- Due: October 9th, 2024

*Due on October 9th, 2024*. Upload your group's findings to the*Black Box I*folder in the assignments section in Brightspace.*Black Box Assignment 2*: 35%- Due: November 22nd, 2024

**Luis M. Rocha**: Tuesdays: 9:00 - 11:30am, EB-S4, EB-C3, or Online.

**Nisreen Al-Bzour** (TA): Tuesdays and Thursdays Tu: 10:30-13:00, EB-K1, Online, or by appointment.

- Module 1 - Lecture 0 - Introduction and Borges
- Module 1 - Lecture 1 - From Borges to Information
- Module 1 - Lecture 2 - Shannon-Wiener Information
- Module 1 - Lecture 3 - From Information to Universal Computation
- Module 1 - Lecture 4 - General-purpose computers
- Module 1 - Lecture 5 - Cybernetics
- Module 1 - Lecture 6 - The information turn in the life sciences
- Module 1 - Lecture 7 - The informatics of DNA
- Module 2 - Lecture 8 - Modeling Principles of Organization
- Module 2 - Lecture 9 - Organized Complexity
- Module 2 - Lecture 10 - The Black Box (First Installment Results - see class video on brightspace)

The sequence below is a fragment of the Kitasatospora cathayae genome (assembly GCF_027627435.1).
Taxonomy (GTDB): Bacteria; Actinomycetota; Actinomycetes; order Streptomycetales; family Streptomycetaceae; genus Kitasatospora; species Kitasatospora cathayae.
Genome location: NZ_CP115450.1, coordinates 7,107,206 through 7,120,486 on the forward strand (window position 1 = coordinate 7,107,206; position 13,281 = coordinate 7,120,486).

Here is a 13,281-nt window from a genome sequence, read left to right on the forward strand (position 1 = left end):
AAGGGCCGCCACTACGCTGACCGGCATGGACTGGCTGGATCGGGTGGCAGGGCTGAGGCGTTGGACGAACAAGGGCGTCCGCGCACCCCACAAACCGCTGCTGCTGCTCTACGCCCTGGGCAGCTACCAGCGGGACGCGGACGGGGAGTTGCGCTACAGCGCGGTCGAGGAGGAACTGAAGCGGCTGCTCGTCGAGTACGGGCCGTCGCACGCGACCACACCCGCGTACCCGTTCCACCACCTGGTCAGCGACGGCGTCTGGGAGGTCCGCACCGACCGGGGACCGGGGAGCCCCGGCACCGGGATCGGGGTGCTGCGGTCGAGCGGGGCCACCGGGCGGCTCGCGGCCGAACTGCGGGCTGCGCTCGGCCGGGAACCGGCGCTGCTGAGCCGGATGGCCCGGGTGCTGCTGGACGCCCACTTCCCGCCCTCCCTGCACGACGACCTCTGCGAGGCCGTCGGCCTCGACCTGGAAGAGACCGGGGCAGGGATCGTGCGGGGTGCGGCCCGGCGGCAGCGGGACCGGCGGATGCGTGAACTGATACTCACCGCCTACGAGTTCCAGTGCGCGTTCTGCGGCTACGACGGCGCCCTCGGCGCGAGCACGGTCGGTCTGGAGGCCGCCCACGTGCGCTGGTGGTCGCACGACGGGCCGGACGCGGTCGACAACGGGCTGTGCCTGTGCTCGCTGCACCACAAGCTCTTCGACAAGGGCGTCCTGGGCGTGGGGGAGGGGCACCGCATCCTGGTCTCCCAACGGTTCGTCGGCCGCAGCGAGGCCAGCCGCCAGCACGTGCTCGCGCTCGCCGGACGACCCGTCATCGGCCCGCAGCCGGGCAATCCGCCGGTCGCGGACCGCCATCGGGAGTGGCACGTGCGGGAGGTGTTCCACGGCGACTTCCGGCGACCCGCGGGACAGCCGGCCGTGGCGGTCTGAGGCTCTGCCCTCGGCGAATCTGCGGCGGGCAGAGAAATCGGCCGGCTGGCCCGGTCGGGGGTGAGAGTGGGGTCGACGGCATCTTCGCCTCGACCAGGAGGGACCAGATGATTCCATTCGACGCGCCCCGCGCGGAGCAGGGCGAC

**Cybernetics and the Information Turn**- Borges, Jorge Luis. [1941].
*The Library of Babel*. - Borges, Jorge Luis. [1941].
*The Garden of Forking Paths*. - Brenner, Sydney. [2012]. "History of Science. The Revolution in the Life Sciences".
*Science***338**(6113): 1427-8. - Brenner, Sydney. [2012]. "Turing centenary: Life's code script.
*Nature***482**(7386) (February 22): 461-461. - Cobb, Matthew. [2013]. "1953: When Genes Became 'Information'."
*Cell***153**(3): 503-506. - Gleick, J. [2011].
*The Information: A History, a Theory, a Flood*. Random House. Chapter 8. - Kline, Ronald R [2015].
*The cybernetics moment, or, why we call our age the information age*. Johns Hopkins University Press. Chapters 1-2. **Optional**- Heims, S.G. [1991].
*The Cybernetics Group*. MIT Press. Chapters: 1,2, 11 and 12. - McCulloch, W. and W. Pitts [1943], "A Logical Calculus of Ideas Immanent in Nervous Activity".
*Bulletin of Mathematical Biophysics***5**:115-133. - Prokopenko, Mikhail, Fabio Boschetti, and Alex J. Ryan. "An information theoretic primer on complexity, self organization, and emergence."